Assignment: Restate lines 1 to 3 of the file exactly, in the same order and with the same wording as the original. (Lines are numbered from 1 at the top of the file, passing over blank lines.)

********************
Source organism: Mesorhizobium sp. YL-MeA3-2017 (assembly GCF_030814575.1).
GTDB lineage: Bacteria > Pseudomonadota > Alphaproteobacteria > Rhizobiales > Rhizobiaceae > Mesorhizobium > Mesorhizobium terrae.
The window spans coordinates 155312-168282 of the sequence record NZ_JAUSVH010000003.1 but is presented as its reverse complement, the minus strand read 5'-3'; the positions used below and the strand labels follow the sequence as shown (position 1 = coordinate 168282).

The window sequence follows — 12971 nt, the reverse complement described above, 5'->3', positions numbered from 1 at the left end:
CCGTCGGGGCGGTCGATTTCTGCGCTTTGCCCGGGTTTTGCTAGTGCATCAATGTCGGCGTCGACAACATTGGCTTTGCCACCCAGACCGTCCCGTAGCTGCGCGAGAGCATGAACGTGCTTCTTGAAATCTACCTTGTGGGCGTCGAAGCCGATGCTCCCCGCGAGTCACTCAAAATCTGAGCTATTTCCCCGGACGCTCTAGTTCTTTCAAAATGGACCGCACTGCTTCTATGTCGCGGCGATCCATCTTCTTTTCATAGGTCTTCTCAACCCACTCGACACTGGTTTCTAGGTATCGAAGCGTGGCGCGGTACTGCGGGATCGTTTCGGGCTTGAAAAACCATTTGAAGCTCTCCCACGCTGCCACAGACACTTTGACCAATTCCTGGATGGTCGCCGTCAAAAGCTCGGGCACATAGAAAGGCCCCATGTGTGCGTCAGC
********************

Source organism: Mesorhizobium sp. YL-MeA3-2017 (assembly GCF_030814575.1).
GTDB lineage: Bacteria > Pseudomonadota > Alphaproteobacteria > Rhizobiales > Rhizobiaceae > Mesorhizobium > Mesorhizobium terrae.
The window spans coordinates 155312-168282 of the sequence record NZ_JAUSVH010000003.1 but is presented as its reverse complement, the minus strand read 5'-3'; the positions used below and the strand labels follow the sequence as shown (position 1 = coordinate 168282).